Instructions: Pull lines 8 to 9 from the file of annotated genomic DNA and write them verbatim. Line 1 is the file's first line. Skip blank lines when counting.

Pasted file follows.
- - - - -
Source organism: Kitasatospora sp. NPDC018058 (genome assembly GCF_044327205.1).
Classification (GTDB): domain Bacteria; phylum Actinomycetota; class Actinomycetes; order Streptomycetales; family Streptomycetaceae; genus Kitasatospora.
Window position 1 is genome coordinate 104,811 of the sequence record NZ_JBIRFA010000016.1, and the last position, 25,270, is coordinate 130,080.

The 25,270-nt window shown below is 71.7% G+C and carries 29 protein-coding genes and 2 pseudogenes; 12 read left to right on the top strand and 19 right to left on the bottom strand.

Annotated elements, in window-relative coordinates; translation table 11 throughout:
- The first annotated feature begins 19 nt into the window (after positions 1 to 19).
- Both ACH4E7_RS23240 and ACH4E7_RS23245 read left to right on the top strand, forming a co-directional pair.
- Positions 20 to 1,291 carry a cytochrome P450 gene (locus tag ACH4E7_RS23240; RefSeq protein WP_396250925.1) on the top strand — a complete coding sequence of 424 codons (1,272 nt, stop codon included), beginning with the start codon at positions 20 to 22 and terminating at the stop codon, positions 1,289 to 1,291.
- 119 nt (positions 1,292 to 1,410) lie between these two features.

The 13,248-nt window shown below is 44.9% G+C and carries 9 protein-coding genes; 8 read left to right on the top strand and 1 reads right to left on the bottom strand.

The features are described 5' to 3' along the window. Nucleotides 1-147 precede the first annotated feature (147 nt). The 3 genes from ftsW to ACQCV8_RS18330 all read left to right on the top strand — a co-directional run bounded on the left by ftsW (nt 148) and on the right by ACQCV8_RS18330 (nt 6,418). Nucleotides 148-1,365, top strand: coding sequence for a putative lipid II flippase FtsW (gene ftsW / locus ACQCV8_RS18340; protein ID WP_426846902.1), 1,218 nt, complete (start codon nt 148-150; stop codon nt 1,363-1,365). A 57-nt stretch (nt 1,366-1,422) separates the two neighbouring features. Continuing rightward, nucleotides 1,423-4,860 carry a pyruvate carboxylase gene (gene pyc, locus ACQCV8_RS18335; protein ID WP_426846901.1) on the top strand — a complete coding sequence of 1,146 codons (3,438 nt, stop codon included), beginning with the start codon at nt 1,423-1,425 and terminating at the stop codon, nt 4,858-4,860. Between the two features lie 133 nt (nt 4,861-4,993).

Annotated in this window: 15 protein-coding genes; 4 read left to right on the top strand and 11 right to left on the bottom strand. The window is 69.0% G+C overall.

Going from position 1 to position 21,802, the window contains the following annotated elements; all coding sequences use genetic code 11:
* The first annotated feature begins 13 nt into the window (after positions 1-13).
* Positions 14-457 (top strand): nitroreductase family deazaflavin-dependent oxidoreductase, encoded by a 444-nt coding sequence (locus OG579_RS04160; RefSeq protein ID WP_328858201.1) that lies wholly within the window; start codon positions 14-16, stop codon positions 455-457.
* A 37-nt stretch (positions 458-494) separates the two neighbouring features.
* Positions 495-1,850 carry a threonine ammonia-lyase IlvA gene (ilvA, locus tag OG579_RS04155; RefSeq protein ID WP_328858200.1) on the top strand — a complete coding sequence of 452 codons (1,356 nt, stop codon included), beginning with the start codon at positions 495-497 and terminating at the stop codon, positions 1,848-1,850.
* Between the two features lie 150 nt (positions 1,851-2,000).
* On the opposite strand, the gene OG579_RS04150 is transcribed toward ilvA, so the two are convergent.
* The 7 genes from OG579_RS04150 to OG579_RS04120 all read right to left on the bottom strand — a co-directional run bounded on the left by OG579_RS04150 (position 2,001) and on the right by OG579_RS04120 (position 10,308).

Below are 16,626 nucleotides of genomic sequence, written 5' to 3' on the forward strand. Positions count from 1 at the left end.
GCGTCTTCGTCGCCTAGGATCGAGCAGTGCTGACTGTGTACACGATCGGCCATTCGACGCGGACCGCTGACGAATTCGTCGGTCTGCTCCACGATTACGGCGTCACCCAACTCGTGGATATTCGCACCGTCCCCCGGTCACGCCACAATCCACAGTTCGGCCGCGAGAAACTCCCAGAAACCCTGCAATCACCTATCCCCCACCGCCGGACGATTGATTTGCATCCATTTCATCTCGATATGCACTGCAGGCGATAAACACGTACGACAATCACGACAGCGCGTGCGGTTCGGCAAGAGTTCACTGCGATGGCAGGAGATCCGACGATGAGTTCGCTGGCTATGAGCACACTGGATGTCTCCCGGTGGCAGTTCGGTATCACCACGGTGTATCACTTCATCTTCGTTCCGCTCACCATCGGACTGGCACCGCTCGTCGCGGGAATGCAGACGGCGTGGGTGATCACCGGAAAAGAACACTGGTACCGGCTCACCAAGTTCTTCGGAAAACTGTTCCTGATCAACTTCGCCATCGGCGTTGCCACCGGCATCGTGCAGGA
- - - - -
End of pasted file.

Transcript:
- Positions 20 to 1,291 carry a cytochrome P450 gene (locus tag ACH4E7_RS23240; RefSeq protein WP_396250925.1) on the top strand — a complete coding sequence of 424 codons (1,272 nt, stop codon included), beginning with the start codon at positions 20 to 22 and terminating at the stop codon, positions 1,289 to 1,291.
- 119 nt (positions 1,292 to 1,410) lie between these two features.